- Shield Slam: Combines the offense of an attack with the defense and counterstrike opportunity of blocking. This high cooldown and hgih cost ability allows us to attack 3 times at (43>56>67>76>83)% shield damage, and immediately go into a block. This can function with 1 point, but some shields do have good damage output and on-hit effects. I would personally only invest a single point here, and increase it if you find yourself using it often.
- Assault: A moderate-high cost but low cooldown attack which, if it connects, will yield an immediate TWO critical hits from your main weapon. This skill is arguably better than Execution for this reason, if not the lower cost / cooldown. The scaling is not shabby but not great either. If you invested in Shield Pummel, I would not spend further points in Assault, because it functions very well with just 1. Otherwise, the shield attack and two main attacks all scale at (123>133>141>147>152)% damage. Assuming they all hit, this means you'd deal 1.5x shield damage, and 3x weapon damage, along with the on-crit procs of your weapon, for a total of a potential 4.5x damage attack every 6 rounds. Depending on your equipment / style, this can be well worth investing in over Shield Slam.
This tree gets a lot of hate in existing guides, and people tend to treat it as a dump-tree. This is understandable as almost everything it offers can be attained better elsewhere. That said, this depends upon your personal preference, and your style. Since these are all passive, at least it won't be filling your already crowded hotbar, and some can yield a good single point investment return.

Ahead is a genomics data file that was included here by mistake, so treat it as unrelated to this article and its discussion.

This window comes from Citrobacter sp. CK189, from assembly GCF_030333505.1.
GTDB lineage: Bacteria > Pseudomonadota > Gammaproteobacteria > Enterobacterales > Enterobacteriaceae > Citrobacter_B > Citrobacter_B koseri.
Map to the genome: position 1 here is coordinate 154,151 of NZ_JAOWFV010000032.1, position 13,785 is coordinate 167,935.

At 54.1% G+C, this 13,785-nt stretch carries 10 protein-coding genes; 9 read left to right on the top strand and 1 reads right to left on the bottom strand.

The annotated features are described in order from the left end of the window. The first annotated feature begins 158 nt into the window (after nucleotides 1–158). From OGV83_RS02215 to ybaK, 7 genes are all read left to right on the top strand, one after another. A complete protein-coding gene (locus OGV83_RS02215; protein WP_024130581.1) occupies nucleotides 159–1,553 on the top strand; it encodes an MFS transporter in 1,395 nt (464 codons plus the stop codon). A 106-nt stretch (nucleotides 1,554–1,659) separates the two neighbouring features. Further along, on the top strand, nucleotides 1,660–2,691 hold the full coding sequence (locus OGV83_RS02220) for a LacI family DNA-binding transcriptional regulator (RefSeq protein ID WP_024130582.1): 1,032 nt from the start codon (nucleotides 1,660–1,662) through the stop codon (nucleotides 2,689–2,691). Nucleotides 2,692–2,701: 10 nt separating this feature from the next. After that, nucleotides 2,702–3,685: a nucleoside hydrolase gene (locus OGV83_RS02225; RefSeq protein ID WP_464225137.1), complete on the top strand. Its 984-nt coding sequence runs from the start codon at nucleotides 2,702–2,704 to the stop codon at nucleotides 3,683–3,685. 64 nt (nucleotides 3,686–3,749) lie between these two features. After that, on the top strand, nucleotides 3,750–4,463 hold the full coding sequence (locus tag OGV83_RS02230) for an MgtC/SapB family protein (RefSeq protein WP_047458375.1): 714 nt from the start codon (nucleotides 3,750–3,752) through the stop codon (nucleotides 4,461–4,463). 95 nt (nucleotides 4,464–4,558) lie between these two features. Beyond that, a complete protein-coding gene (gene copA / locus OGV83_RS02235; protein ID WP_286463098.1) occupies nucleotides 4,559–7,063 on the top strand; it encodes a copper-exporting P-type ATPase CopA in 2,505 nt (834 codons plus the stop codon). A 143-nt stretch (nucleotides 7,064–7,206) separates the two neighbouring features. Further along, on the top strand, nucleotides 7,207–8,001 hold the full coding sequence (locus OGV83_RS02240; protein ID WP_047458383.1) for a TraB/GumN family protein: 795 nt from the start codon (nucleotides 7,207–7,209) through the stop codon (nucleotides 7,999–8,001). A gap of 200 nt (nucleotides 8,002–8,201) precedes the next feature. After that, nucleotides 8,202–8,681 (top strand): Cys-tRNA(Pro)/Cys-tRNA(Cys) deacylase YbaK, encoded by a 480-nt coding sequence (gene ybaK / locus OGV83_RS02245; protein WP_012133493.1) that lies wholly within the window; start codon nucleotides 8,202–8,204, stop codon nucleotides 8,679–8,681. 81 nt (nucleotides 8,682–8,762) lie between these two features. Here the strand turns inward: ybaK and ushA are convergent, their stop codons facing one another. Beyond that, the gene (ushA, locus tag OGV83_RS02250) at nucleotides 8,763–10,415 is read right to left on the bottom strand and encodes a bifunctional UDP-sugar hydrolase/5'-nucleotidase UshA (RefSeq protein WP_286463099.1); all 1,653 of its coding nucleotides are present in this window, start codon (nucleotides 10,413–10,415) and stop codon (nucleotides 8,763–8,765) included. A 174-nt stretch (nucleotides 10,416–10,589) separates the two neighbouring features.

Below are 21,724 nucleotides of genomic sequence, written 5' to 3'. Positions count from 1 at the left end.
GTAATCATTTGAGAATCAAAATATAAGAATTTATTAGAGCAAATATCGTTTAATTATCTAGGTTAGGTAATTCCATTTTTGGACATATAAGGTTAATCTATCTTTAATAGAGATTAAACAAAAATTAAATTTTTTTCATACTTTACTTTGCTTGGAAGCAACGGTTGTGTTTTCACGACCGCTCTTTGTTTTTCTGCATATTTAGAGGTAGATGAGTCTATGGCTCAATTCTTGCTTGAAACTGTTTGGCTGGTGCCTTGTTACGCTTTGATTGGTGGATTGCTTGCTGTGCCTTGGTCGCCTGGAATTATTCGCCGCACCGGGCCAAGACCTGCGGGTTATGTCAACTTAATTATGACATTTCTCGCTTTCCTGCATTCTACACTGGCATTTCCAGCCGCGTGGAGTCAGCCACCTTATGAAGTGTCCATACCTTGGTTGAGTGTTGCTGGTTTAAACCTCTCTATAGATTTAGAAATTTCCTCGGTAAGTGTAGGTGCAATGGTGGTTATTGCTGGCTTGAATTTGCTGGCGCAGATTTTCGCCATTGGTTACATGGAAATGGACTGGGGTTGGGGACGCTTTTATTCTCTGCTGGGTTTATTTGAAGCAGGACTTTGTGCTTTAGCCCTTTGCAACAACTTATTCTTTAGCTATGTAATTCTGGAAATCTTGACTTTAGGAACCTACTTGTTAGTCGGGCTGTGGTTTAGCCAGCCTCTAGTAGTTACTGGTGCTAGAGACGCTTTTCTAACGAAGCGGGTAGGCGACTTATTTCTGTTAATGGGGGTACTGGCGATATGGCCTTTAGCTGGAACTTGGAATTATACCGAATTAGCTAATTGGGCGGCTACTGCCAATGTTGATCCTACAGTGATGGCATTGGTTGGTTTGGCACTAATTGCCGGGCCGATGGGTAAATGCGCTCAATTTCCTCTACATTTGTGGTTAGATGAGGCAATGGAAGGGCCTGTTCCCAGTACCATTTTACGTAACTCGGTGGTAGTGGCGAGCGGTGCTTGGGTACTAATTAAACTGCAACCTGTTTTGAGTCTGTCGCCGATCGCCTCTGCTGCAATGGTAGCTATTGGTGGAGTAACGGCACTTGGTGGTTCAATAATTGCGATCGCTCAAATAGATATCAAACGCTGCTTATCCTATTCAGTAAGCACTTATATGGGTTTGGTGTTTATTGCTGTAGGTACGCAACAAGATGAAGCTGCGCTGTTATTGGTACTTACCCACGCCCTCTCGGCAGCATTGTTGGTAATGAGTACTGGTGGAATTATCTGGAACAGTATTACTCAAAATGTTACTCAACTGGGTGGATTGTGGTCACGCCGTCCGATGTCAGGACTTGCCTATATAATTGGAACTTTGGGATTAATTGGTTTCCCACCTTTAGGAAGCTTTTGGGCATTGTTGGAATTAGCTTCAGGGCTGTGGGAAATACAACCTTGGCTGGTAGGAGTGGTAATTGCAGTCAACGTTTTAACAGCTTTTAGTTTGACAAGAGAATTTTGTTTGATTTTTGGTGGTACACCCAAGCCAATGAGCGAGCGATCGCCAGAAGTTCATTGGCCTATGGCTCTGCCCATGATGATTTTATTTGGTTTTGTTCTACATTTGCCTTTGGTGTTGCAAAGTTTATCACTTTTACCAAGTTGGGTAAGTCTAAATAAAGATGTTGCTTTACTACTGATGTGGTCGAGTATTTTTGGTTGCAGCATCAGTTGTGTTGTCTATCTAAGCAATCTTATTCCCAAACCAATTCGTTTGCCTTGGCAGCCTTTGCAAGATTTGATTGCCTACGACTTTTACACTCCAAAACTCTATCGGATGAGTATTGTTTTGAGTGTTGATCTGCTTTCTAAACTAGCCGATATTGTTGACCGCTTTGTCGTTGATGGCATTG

Sand Drake Aspect
- Quick Recovery: Increase your stamina regeneration by (0.6>1.2>1.6>2.1>2.5) points / turn. Less than 1/4th of our total potential talents use stamina. Very little investment to yield return is to be had beyond the first point for Wyrmic.
- Fast Metabolism: Increase your life regeneration by (3>4.3>5.5>6.5>7.5>) life/turn. This is significantly more helpful than Quick Recovery, but it is outshined by the Fungal tree, once proper invested. That said, the early game difference is positively staggering with just a single point, which speeds your regeneration by a staggering 12x base. For one point (two total) in the class tree, this can be worth it alone early on, but you won't notice it that much later.
- Spell Shield: This one has a lot of hate because of the rediculous degree the bonuses are nerfed when applied, and wyrmic meshes VERY well with antimagic. If you aren't running Anti-magic, or feel you desperately need unholy amounts of spell save, this skill offers a BASE value of +(9>18>27>36>45) to spell saves. The actual number that you'll end up with is muchmuchmuch lower, due to how hard the formulae hit bonuses to saves. Still between this and decent equipment, you'll make most saves when they count.
- Unending Frenzy: This skill does wonders to replenish stamina, especially for high fatigue tanks. Problem is, Wyrmics again don't use their stamina much. I would not invest in this skill as part of any 'build' but only on a very serious as-needed basis. Still, offers 5 stamina per kill by any means with a single point invested, and those kills can come from any means, so if you ARE highly using your stamina skills and manage to run out in an extended area where you can't rest (Nur), this MIGHT help. I'd probably just float the point though.